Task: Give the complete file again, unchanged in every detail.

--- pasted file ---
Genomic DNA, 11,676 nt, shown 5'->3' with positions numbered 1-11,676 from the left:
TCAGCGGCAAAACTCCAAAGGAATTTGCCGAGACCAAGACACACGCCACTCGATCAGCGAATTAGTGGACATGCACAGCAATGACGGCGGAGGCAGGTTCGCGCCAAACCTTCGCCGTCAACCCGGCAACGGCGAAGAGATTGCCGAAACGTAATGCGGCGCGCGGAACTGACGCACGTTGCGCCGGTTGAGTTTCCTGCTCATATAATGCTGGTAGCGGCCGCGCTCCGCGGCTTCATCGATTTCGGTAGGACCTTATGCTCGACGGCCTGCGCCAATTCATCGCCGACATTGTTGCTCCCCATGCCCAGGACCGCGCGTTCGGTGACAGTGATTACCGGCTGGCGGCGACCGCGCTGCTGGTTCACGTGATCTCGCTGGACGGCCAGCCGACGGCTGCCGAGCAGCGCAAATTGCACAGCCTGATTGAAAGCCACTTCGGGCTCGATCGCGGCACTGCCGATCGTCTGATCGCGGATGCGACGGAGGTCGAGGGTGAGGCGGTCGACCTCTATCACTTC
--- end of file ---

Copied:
Genomic DNA, 11,676 nt, shown 5'->3' with positions numbered 1-11,676 from the left:
TCAGCGGCAAAACTCCAAAGGAATTTGCCGAGACCAAGACACACGCCACTCGATCAGCGAATTAGTGGACATGCACAGCAATGACGGCGGAGGCAGGTTCGCGCCAAACCTTCGCCGTCAACCCGGCAACGGCGAAGAGATTGCCGAAACGTAATGCGGCGCGCGGAACTGACGCACGTTGCGCCGGTTGAGTTTCCTGCTCATATAATGCTGGTAGCGGCCGCGCTCCGCGGCTTCATCGATTTCGGTAGGACCTTATGCTCGACGGCCTGCGCCAATTCATCGCCGACATTGTTGCTCCCCATGCCCAGGACCGCGCGTTCGGTGACAGTGATTACCGGCTGGCGGCGACCGCGCTGCTGGTTCACGTGATCTCGCTGGACGGCCAGCCGACGGCTGCCGAGCAGCGCAAATTGCACAGCCTGATTGAAAGCCACTTCGGGCTCGATCGCGGCACTGCCGATCGTCTGATCGCGGATGCGACGGAGGTCGAGGGTGAGGCGGTCGACCTCTATCACTTC